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Magicka Review

Magicka Screenshot - 866613

It could be said that Magicka is a large departure from the normal Paradox released title. The standard Paradox game often involves the grand strategy genre, so it's refreshing that they have tackled the hack and slash genre. Although it suffered through a bumpy development and surprised the world with a stealth release, players can finally band together and experiment with a wide variety of spells.

One look at Magicka and you might confuse it with a Diablo clone, but this could not be further from the truth. Unlike Diablo, Magicka's appeal relies on its innovative spell system. Instead of running around and slashing your enemies, you have a set of eight spells; Water, Fire, Earth, Cold, Lighting, Shield, Arcane, and Life are at your disposal to mix and match to create even more powerful spells.

Having no Mana to worry about, each spell can be stacked five times, or combined to varying effect. Each spell can be cast as projectile or do damage in an area. You're also able to cast spells on yourself to cancel out certain hazards such as being on fire or when in need of healing. For example, stacking five fires on top of each other unleashes a massive flamethrower on your enemies. Combine a rock with a fire spell and you just made a projectile fireball. Certain elements such as lightning and water cancel each other out when stacked, however you're able to drench your surrounding enemies and then cause maximum damage by unleashing a massive chain lightning.

Besides stacking attack spells, spell books that you find on your quest contain helpful and often very powerful spells call Magicks. Haste for example is cast by stacking lightning, arcane, and fire and then using that on yourself to give yourself a speed boost. Other Magicks of which there are 21 in total include Rainfall, Grease, and Thunderbolt. Exploration is encouraged as certain spells can be used to access hidden areas, such as being able to freeze the lake and crossing it to find a hidden spell book, or dousing fires with water to access sealed off areas.

This amount of experimentation will no doubt lead to some mishaps. I found that the monsters didn't really put up that much of a challenge, outside of a few bosses, but I found myself dying more because of accidental spell casting. Sending off a chain lightning while soaked or in a body of water will kill you, same with accidentally stepping into grease that has been lit up with fire.

Multiplayer is another major component of the game, but getting online was a pain. Not only were there only a scarce amount of games, but almost all of them timed out before letting me join. Once you've connected however, it's an absolute blast. The game becomes much easier since now you can coordinate attacks and combine spells to maximum effect. The game contains a few graphical and sound bugs but it has been patched numerous times since launch which shows the developers are at least working to fix these problems.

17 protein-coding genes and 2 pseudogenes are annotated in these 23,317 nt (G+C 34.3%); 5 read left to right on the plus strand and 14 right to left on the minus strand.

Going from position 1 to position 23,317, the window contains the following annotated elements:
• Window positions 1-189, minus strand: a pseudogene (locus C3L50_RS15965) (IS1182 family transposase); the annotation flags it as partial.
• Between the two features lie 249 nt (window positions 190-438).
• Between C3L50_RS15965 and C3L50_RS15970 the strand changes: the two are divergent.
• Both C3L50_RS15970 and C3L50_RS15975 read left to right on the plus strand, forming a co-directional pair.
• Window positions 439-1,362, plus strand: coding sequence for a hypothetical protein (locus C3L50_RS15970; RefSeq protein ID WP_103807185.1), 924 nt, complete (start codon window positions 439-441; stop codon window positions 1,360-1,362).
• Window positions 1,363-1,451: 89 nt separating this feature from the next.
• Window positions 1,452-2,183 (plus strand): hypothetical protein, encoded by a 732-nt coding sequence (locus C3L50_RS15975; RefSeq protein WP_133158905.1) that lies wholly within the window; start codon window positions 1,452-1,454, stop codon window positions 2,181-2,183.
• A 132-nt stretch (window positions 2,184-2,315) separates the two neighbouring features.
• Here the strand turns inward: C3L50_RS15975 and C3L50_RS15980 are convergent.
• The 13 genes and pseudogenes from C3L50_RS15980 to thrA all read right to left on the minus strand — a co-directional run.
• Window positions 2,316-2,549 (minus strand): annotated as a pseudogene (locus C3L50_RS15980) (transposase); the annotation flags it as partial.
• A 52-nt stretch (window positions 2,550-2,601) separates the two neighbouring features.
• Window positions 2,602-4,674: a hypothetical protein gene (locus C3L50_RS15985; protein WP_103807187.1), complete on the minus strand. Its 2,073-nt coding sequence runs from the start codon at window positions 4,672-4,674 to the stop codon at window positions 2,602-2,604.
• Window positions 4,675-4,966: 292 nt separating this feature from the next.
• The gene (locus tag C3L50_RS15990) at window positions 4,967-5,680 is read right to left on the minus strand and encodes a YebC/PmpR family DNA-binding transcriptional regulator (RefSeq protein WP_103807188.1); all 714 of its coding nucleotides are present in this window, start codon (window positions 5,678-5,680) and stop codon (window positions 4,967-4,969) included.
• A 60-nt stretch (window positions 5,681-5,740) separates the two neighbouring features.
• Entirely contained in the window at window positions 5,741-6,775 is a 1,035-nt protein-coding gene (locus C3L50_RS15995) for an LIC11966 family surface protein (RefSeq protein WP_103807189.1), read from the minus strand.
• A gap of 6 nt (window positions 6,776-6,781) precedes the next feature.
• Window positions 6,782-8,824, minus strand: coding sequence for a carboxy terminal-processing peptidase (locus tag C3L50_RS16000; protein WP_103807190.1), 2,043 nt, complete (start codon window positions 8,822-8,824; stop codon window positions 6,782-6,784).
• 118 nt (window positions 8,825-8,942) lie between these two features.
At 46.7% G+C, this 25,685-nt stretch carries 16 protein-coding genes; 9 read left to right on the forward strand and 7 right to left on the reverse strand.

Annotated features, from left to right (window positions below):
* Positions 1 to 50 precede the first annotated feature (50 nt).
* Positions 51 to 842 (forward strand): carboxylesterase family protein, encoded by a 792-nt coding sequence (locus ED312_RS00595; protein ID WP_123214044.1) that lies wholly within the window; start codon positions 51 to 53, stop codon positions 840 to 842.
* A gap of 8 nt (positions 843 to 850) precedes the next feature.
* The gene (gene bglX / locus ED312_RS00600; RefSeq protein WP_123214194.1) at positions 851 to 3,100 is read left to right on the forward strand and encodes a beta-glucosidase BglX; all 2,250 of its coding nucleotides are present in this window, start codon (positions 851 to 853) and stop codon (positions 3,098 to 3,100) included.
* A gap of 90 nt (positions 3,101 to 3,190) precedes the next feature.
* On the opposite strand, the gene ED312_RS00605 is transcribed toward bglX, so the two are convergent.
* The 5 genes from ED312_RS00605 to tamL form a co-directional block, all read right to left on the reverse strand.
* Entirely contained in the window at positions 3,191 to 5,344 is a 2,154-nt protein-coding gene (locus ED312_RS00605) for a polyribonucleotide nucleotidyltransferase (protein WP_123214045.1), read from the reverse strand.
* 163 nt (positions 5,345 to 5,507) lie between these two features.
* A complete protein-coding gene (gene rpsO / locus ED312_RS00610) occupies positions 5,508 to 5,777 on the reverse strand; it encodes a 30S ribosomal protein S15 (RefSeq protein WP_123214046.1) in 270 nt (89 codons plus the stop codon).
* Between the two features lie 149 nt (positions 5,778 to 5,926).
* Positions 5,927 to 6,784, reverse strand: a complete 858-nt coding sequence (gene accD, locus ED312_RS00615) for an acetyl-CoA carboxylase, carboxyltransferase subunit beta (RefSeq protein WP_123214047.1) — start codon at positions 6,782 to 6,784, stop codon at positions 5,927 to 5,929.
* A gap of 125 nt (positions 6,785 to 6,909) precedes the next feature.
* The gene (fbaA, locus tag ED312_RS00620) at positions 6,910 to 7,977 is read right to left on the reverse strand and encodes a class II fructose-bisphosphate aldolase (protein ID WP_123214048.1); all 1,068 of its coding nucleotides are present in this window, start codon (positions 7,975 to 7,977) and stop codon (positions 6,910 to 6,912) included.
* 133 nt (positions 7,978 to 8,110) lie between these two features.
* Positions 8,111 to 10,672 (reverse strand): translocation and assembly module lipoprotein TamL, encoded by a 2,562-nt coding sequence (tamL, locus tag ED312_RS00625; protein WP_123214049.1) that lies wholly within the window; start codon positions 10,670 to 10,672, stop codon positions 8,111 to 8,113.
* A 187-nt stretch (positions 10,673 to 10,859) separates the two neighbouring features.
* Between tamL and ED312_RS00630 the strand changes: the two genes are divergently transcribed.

The biggest issue I had however were the controls. The mouse and keyboard setting is the best for spell casting as each of the eight spells are mapped to QWER and ASDF. This setup makes for quickest spell combining and execution. However sending off these spells is another thing. The right mouse button shoots the spell as a projectile while Shift and RMB cast it as an area spell. Middle mouse button casts it on yourself and the Space bar activates Magicks. On the other hand, playing with a 360 controller completely reverses this. Casting, whether its projectile, area or self is easily mapped to the triggers and Y button, but the process of spell stacking is an issue. The right stick has to first be pointed in a direction, Up, Down, Left or Right which reveals two spells, and then slightly tilted to select that certain spell. This makes stacking and especially executing Magicks a tedious process not to mention it takes quite a toll on your thumb.

Besides Adventure mode, the Challenge mode tasks players to defend themselves against waves of increasingly harder enemies. Unless you're super proficient and a master spell stacker, I'd avoid trying to do these solo, as these are meant to be enjoyed with multiple people.

Though it has some hurdles to overcome, some bugs to exterminate, and a fairly inconvenient control scheme, Magicka is a thoroughly charming and entertaining tongue in cheek adventure.

Good

Charmander
Mike Splechta GameZone's Editor-in-Chief, retro game enthusiast, savior of kittens. Follow me @Michael_GZ
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